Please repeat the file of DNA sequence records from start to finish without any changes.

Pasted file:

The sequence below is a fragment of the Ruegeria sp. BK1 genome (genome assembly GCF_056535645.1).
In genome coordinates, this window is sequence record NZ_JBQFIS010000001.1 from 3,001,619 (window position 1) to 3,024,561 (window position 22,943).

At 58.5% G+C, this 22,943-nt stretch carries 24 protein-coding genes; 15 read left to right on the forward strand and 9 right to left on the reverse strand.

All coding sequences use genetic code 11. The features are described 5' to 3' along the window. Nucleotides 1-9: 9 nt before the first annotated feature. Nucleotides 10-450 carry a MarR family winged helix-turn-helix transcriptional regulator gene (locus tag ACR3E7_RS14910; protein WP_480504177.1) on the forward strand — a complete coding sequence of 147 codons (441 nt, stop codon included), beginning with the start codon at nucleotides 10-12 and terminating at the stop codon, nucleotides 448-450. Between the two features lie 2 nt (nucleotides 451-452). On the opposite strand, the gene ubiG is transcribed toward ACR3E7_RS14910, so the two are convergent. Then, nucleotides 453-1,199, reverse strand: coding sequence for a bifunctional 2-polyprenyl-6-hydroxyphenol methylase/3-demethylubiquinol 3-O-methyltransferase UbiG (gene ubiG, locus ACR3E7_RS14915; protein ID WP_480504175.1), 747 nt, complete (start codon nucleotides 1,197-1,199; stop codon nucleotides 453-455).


The sequence below is a fragment of the Ruegeria sp. BK1 genome (genome assembly GCF_056535645.1).
In genome coordinates, this window is sequence record NZ_JBQFIS010000001.1 from 3,001,619 (window position 1) to 3,024,561 (window position 22,943).

At 58.5% G+C, this 22,943-nt stretch carries 24 protein-coding genes; 15 read left to right on the forward strand and 9 right to left on the reverse strand.

All coding sequences use genetic code 11. The features are described 5' to 3' along the window. Nucleotides 1-9: 9 nt before the first annotated feature. Nucleotides 10-450 carry a MarR family winged helix-turn-helix transcriptional regulator gene (locus tag ACR3E7_RS14910; protein WP_480504177.1) on the forward strand — a complete coding sequence of 147 codons (441 nt, stop codon included), beginning with the start codon at nucleotides 10-12 and terminating at the stop codon, nucleotides 448-450. Between the two features lie 2 nt (nucleotides 451-452). On the opposite strand, the gene ubiG is transcribed toward ACR3E7_RS14910, so the two are convergent. Then, nucleotides 453-1,199, reverse strand: coding sequence for a bifunctional 2-polyprenyl-6-hydroxyphenol methylase/3-demethylubiquinol 3-O-methyltransferase UbiG (gene ubiG, locus ACR3E7_RS14915; protein ID WP_480504175.1), 747 nt, complete (start codon nucleotides 1,197-1,199; stop codon nucleotides 453-455).